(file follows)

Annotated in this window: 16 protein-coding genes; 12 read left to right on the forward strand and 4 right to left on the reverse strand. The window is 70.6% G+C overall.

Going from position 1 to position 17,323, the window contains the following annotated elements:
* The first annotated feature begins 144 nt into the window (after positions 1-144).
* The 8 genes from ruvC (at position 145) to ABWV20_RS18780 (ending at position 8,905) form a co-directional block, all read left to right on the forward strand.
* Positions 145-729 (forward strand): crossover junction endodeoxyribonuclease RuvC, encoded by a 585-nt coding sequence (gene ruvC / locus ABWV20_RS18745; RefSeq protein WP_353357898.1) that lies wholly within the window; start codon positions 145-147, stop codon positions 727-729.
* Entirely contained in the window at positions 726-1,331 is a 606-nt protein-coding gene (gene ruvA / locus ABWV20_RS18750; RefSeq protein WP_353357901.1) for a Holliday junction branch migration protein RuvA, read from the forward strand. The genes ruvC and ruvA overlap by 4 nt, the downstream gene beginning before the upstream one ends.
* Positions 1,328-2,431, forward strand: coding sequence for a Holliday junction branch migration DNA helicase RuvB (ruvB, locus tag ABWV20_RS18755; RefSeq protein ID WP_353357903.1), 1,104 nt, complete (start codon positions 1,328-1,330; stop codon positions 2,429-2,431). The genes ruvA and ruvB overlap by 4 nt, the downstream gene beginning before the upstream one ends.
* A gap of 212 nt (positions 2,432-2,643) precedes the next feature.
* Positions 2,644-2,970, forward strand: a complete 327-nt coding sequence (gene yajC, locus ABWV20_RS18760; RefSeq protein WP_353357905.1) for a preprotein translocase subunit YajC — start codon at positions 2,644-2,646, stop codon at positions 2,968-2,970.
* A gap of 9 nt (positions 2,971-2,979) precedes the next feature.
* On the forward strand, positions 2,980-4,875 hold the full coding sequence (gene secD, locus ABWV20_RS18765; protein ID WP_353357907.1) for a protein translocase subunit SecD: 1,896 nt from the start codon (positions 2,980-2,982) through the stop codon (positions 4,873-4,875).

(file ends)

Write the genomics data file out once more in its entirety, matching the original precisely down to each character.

Annotated in this window: 16 protein-coding genes; 12 read left to right on the forward strand and 4 right to left on the reverse strand. The window is 70.6% G+C overall.

Going from position 1 to position 17,323, the window contains the following annotated elements:
* The first annotated feature begins 144 nt into the window (after positions 1-144).
* The 8 genes from ruvC (at position 145) to ABWV20_RS18780 (ending at position 8,905) form a co-directional block, all read left to right on the forward strand.
* Positions 145-729 (forward strand): crossover junction endodeoxyribonuclease RuvC, encoded by a 585-nt coding sequence (gene ruvC / locus ABWV20_RS18745; RefSeq protein WP_353357898.1) that lies wholly within the window; start codon positions 145-147, stop codon positions 727-729.
* Entirely contained in the window at positions 726-1,331 is a 606-nt protein-coding gene (gene ruvA / locus ABWV20_RS18750; RefSeq protein WP_353357901.1) for a Holliday junction branch migration protein RuvA, read from the forward strand. The genes ruvC and ruvA overlap by 4 nt, the downstream gene beginning before the upstream one ends.
* Positions 1,328-2,431, forward strand: coding sequence for a Holliday junction branch migration DNA helicase RuvB (ruvB, locus tag ABWV20_RS18755; RefSeq protein ID WP_353357903.1), 1,104 nt, complete (start codon positions 1,328-1,330; stop codon positions 2,429-2,431). The genes ruvA and ruvB overlap by 4 nt, the downstream gene beginning before the upstream one ends.
* A gap of 212 nt (positions 2,432-2,643) precedes the next feature.
* Positions 2,644-2,970, forward strand: a complete 327-nt coding sequence (gene yajC, locus ABWV20_RS18760; RefSeq protein WP_353357905.1) for a preprotein translocase subunit YajC — start codon at positions 2,644-2,646, stop codon at positions 2,968-2,970.
* A gap of 9 nt (positions 2,971-2,979) precedes the next feature.
* On the forward strand, positions 2,980-4,875 hold the full coding sequence (gene secD, locus ABWV20_RS18765; protein ID WP_353357907.1) for a protein translocase subunit SecD: 1,896 nt from the start codon (positions 2,980-2,982) through the stop codon (positions 4,873-4,875).